Fruit and Bev
And to top it all off, there was no music!! I always yearn for opportunities to share my music in real time with my friends, especially ones like Erika who share my love of good tunes. We’ve lately been exchanging by email YouTube videos of performances by some of our favorite artists, old and new. Why, in heaven’s name, for the hour-plus we were sitting out on the terrace – with all the windows actually open for a change, given the reduced humidity, enabling me to give my AC a break for the day – did I not turn on my stereo? In fact, I had just a week or so ago told her about an artist I had discovered on WFUV, Angel Olsen, and her new song, “Shut Up Kiss Me” that I could have played for her!!
What makes my shame even worse (if that’s possible) is that these are the folks who were so very gracious and generous with my daughter and me when we visited them in Greece, even helping to plan the vacation from start to finish and then schlepping us everywhere, even though Curtiss was suffering with a painful foot. When I visited them for an overnighter at their apartment in D.C. a couple of years ago, they very kindly picked me up and dropped me off at the airport (which wasn’t around the corner), fed me and put me up on an air mattress in their living room. Even on this visit, they actually took ME out to dinner at the local Thai restaurant rather than the other way around. Gah!! The more I think about my oversights, the more horrible I feel.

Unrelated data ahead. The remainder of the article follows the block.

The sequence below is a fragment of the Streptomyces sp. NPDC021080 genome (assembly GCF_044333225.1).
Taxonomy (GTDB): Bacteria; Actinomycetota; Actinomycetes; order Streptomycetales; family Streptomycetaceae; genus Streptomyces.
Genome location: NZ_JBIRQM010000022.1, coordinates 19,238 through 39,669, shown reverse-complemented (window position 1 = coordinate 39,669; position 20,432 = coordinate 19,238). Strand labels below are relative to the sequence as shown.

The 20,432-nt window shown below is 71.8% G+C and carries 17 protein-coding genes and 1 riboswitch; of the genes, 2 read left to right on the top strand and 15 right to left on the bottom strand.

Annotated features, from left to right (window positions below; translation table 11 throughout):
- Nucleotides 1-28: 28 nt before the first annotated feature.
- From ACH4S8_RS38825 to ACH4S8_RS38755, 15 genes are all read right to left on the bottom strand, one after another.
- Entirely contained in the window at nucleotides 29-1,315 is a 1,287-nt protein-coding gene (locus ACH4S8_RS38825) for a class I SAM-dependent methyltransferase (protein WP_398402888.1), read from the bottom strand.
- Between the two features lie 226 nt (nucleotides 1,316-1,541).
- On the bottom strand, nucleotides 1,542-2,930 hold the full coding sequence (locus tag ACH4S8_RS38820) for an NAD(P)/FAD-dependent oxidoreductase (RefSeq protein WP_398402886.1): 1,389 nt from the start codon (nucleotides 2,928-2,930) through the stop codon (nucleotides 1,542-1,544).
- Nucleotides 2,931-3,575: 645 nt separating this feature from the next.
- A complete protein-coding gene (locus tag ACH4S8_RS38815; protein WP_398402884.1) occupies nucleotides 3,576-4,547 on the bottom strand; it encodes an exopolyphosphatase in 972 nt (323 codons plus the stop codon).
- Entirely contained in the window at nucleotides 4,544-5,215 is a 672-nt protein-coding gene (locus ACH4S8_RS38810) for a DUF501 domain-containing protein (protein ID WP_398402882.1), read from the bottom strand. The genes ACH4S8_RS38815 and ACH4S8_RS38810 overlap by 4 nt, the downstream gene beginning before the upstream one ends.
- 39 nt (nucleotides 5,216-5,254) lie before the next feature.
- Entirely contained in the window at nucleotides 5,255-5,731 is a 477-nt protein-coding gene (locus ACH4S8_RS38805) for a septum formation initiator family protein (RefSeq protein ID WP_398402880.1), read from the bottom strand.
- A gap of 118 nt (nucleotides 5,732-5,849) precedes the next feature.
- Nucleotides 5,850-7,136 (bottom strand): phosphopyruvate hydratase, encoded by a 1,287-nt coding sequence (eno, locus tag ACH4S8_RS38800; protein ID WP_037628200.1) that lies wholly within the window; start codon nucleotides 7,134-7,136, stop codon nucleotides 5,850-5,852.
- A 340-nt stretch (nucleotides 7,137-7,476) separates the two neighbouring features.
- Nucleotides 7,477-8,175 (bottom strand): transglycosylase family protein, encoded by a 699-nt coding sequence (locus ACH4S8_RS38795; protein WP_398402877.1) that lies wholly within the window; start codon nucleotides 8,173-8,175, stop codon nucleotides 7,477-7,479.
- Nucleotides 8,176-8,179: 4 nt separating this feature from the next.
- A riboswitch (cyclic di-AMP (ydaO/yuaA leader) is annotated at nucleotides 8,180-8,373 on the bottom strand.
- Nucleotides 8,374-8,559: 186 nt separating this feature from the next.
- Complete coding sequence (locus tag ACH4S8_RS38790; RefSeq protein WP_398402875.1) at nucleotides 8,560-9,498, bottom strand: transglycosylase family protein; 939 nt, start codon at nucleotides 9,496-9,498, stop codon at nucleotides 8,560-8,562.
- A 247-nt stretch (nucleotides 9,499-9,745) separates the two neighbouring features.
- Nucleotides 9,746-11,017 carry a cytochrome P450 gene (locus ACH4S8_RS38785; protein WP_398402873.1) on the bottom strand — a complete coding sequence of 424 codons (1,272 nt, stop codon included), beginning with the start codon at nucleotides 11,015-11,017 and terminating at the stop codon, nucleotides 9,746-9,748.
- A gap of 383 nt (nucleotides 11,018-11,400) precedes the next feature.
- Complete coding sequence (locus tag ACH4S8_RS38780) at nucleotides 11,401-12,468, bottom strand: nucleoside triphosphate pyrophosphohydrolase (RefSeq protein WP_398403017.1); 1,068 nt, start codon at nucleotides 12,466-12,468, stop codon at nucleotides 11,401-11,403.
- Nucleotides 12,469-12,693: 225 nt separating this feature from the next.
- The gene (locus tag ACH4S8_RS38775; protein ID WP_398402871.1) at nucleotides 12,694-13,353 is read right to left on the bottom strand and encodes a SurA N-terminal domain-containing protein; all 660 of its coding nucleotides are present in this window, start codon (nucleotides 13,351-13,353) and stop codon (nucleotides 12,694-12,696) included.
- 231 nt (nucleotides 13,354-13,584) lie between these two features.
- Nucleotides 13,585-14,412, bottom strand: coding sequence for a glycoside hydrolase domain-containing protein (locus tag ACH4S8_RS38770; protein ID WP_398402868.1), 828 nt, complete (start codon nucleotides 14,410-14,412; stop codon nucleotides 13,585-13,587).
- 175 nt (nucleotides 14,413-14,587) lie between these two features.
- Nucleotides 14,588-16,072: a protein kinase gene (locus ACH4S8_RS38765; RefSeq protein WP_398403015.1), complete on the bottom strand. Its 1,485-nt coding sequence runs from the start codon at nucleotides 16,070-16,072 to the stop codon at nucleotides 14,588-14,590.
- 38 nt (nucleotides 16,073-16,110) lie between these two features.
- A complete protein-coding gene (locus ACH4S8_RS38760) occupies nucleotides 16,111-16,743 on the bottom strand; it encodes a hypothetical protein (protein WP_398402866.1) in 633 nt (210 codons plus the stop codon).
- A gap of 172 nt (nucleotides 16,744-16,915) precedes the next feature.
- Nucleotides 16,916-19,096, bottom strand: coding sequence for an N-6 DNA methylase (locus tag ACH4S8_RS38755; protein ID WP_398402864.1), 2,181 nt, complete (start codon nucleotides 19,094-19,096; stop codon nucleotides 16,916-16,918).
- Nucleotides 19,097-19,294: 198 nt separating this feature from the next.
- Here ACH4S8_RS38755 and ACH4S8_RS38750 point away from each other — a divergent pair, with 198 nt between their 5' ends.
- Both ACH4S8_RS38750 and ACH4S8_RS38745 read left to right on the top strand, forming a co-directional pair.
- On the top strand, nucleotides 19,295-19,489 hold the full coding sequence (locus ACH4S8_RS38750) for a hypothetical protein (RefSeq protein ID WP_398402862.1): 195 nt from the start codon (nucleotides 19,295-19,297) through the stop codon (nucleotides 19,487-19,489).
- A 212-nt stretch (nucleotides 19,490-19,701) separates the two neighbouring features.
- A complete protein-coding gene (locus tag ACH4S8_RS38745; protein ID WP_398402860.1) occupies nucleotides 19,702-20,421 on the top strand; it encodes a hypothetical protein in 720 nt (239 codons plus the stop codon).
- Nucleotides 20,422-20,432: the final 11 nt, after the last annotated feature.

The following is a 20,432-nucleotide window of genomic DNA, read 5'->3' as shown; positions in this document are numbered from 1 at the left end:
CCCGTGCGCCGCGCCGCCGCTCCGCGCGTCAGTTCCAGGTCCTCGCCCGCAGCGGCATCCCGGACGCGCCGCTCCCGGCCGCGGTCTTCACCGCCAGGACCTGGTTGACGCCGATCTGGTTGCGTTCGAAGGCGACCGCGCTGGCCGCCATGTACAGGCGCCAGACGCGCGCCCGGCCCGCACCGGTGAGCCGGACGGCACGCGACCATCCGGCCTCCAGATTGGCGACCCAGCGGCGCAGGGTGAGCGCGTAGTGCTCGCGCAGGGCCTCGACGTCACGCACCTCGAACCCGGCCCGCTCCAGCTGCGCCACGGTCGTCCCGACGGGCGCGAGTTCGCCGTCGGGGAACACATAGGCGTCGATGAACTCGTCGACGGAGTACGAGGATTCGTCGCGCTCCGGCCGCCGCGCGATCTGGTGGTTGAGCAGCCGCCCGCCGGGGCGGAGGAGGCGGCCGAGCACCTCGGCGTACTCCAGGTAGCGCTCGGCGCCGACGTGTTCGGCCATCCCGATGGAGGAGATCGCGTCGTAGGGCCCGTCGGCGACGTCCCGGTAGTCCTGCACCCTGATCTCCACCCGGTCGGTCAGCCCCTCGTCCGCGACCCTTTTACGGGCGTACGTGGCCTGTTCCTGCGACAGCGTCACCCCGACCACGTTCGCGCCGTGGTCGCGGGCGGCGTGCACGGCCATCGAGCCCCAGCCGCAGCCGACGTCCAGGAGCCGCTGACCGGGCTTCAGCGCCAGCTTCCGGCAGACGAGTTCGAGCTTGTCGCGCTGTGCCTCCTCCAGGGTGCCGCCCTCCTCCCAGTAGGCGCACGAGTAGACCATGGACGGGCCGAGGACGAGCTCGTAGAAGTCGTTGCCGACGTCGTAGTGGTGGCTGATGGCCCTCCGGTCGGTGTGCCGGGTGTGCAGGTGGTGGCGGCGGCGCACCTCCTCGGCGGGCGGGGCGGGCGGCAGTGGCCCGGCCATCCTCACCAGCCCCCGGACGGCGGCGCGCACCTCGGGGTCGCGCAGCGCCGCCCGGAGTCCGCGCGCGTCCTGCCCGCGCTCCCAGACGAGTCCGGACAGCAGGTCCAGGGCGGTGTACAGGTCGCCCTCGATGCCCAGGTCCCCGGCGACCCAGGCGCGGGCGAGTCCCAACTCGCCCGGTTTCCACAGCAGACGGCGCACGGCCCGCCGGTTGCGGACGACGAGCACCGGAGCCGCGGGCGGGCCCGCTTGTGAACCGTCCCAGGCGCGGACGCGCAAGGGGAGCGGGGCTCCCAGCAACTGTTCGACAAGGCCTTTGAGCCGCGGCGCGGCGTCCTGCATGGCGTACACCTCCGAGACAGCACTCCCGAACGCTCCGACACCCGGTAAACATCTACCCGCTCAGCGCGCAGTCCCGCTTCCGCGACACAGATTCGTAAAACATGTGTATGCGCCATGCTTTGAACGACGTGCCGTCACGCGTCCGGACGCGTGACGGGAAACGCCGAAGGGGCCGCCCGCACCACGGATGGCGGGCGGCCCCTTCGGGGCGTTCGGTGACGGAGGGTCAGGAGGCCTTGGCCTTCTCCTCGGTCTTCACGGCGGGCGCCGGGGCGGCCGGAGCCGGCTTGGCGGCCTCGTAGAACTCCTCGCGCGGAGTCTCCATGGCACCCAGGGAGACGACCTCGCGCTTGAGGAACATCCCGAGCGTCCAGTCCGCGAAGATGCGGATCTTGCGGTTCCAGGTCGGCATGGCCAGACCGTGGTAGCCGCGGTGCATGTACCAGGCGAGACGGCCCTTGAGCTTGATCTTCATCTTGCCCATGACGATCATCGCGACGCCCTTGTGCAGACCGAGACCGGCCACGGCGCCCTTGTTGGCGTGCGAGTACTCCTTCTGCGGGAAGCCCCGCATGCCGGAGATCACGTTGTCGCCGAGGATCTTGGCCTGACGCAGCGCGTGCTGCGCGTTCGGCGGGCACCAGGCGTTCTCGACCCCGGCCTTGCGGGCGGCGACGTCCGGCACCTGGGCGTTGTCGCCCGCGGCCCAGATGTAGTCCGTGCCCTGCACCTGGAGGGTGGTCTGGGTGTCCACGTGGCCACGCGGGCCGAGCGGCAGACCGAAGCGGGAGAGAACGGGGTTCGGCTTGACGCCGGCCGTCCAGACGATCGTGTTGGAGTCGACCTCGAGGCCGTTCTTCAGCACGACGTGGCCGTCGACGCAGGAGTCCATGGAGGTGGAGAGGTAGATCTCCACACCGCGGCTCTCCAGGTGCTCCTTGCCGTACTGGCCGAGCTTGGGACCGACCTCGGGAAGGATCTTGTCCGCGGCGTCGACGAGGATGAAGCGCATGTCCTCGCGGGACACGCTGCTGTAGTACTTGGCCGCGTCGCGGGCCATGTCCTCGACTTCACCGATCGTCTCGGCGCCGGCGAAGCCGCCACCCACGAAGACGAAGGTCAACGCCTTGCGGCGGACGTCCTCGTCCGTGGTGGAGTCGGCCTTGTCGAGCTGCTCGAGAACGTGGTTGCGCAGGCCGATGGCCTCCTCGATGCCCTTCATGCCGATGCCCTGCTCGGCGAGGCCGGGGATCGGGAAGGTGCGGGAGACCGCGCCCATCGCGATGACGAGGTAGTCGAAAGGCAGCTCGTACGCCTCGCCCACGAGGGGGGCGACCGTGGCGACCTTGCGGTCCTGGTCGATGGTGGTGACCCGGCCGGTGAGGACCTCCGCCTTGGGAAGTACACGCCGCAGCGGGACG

I remember, as a kid, helping my mother prepare for her bridge and mahjong get-togethers, setting up the card tables with the pull-out legs and putting ashtrays and finger bowls full of nuts and M&Ms on every corner. When we finally managed to clear out my childhood home, for some reason I took a whole closetful of dessert platters and chip ‘n’ dip sets and china serving bowls, perhaps in the vague hope that I would someday have guests for dinner and maybe even card parties! (In fact, that was one of the things Erika, Curtiss and I were talking about while I was forgetting to serve the snacks and beverages: what we were expected to do with all the inherited dish- and glassware that somehow no longer fits into our current lifestyles like it did for our parents.) So, in retrospect, I did grow up in a house where great care was taken in entertaining; I just didn’t inherit those genes, I guess.